The Edge of Seventeen is the funniest teen comedy since Superbad. Hands down, no contest, and that’s a high bar, because Superbad is everything a teen comedy should be. Written and directed by Kelly Fremon Craig, the film offers a female perspective on this genre, and manages to balance being hilarious but also sincere and heartfelt in the vein of the best of Judd Apatow’s stable.
Nadine (Hailee Steinfeld) is an awkward teenage girl with only one lifelong best friend, Krista (Haley Lu Richardson), a perfect brother (Blake Jenner), and an overwhelmed widowed mother (Kyra Sedgwick). She is already stressed and depressed about her social life when the unthinkable happens: her best friend and her older brother start dating. Nadine’s life is thrown into utter chaos with only two rays of hope, a bourgeoning friendship with Erwin (Hayden Szeto), a fellow awkward boy in her history class, and her grumpy teacher (Woody Harrelson), who becomes her reluctant mentor.
The highest compliment that should be paid to Kelly Fremon Craig is that the film feels completely realistic. Nothing here is melodramatic or false. Rather than writing a film that sports stylized dialogue, Craig makes everything the characters say sound natural, even to the point of uncomfortable awkwardness. Everything is heightened when you are a teenager, we know this, so additional layers of drama are unnecessary to create a meaningful film.
Seventeen is fresh and original, but is well aware of it’s genre predecessors and manages to seamlessly incorporate some of the tropes we love in high school comedies in new ways. My personal favorite, the “inappropriate teacher-student relationship” is on full display with the always aptly cast Woody Harrelson. Between Nadine’s curse-fueled rants and blatant over-sharing, Harrelson is quick with a witty, equally biting retort that would have even the most well-regarded teacher out on his ass with a restraining order in a second.
And then there’s Hailee Steinfeld. In creating Nadine, she gives one of the best performances of the year (it’s November, so I’m allowed to start throwing that around). The film never tries to create the idea that Nadine’s looks or clothes make her unattractive, she is just the right kind of awkward that either A.) makes her go unnoticed, or B.) gets her noticed for the wrong reasons. There’s a lot of, “Why would you even say that/do that/think that, what’s wrong with you?” going on in this movie. You could say she marches to the beat of her own drum, but she is also uninterested in trying to get in step with the other kids in her high school other than Krista.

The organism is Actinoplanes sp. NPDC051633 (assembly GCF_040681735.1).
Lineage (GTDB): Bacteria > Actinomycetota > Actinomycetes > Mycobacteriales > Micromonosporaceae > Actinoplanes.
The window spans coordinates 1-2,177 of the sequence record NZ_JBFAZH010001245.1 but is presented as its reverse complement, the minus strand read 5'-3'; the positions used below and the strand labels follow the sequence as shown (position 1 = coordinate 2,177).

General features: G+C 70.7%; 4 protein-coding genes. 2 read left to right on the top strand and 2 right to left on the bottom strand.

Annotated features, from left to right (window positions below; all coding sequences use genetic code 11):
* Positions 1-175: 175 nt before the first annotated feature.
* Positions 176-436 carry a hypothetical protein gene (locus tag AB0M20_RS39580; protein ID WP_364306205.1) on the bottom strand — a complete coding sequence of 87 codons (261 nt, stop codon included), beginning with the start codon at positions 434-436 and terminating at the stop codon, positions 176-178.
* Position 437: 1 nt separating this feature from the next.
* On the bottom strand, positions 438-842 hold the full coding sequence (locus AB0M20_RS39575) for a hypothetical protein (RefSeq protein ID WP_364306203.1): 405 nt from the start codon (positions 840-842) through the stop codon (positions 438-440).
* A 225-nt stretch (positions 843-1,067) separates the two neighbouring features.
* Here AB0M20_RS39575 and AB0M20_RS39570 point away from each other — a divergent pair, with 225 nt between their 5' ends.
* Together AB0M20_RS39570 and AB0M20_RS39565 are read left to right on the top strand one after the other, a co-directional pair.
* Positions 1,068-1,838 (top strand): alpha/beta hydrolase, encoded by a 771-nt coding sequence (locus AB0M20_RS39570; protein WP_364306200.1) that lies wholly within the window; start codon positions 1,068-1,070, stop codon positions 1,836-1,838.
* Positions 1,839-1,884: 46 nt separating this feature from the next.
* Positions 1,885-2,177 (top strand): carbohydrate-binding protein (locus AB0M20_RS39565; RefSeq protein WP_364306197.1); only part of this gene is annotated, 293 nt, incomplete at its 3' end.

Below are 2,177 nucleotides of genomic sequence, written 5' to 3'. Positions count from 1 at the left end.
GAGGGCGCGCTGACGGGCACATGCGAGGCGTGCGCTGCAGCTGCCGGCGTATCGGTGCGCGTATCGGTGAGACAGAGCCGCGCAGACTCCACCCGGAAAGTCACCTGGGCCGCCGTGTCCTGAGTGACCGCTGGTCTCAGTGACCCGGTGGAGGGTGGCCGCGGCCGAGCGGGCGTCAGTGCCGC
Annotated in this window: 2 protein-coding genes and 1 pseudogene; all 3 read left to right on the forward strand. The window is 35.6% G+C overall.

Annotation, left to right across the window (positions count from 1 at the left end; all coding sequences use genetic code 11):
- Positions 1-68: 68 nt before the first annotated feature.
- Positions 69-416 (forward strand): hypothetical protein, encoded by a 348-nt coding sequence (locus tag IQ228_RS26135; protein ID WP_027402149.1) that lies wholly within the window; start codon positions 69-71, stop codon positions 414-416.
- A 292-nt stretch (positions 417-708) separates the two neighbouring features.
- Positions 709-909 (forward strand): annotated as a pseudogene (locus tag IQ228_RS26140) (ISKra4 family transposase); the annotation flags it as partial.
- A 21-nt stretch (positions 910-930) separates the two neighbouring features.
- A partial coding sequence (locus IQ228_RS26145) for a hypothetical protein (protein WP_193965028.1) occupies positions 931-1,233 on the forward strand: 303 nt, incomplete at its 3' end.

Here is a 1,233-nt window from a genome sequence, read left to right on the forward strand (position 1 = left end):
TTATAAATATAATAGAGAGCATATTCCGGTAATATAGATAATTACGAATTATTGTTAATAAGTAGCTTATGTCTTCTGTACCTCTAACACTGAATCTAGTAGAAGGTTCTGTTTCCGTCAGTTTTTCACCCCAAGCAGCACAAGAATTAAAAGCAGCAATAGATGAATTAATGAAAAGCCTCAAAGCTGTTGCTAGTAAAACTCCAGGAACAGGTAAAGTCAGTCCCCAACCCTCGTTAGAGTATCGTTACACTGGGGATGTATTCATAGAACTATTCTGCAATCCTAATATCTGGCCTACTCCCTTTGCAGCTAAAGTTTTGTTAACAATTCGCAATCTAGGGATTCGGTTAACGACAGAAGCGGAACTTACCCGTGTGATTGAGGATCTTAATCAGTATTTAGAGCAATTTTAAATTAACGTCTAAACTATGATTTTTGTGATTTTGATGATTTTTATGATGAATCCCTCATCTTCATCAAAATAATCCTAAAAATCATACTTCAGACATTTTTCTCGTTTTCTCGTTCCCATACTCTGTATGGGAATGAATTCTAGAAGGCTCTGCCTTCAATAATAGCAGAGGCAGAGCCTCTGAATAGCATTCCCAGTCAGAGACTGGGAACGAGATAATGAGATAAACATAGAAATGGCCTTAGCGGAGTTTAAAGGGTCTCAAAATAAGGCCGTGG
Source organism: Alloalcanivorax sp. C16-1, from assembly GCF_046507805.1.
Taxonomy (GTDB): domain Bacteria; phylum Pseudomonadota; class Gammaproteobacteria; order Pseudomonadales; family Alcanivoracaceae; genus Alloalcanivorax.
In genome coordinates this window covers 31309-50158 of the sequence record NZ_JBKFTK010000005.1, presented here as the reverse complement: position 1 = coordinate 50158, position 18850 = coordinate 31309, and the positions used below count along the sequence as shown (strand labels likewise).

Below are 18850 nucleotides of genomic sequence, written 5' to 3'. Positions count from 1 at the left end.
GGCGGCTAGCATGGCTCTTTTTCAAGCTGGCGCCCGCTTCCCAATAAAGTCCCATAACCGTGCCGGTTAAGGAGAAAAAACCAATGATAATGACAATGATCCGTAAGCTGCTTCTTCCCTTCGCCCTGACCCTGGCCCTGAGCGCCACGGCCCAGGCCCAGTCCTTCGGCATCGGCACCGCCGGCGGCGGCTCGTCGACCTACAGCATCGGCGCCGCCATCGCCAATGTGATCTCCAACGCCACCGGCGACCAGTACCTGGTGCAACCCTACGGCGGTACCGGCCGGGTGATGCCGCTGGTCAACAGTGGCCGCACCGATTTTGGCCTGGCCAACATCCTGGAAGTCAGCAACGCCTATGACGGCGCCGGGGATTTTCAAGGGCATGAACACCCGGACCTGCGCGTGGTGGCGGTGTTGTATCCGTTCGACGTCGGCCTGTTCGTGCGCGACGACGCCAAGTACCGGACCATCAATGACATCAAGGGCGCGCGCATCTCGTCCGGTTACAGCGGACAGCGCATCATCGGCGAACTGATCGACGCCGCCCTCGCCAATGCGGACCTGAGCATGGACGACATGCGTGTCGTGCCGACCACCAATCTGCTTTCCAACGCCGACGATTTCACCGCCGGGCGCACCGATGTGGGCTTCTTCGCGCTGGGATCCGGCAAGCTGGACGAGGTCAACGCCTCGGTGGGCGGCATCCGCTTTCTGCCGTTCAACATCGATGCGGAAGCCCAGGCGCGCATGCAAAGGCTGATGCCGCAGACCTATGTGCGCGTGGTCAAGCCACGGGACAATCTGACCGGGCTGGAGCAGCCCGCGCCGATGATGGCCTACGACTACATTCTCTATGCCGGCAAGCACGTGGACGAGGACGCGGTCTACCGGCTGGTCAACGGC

Really what makes Nadine so special is she speaks the language of anyone who has ever paused in front of their mirror and asked themselves, “Why are you always like this, why can’t you just … XYZ.” As adults, we are able to manage our lowered expectations of what we can change about ourselves, and even learn to appreciate the stuff we can’t. As a teenager, there is little self-love, and Nadine feels it more acutely than others. Steinfeld’s performance allows us to easily sympathize with her, but we are also allowed to not like her at times too, which is refreshing and makes for a more complex character on screen.
The Edge of Seventeen embraces the familiar aspects of high school comedies, but is truly a contemporary update for a genre in need of a makeover.
The Edge of Seventeen opens today in Philly area theaters.
“This is the business we’ve chosen!” Jill Malcolm and Ryan Silberstein, two self-described film aficionados, tell it like it is about the latest and greatest movies. They are Contributing editors here at Cinedelphia, writing partners, and founders of Filmhash.com.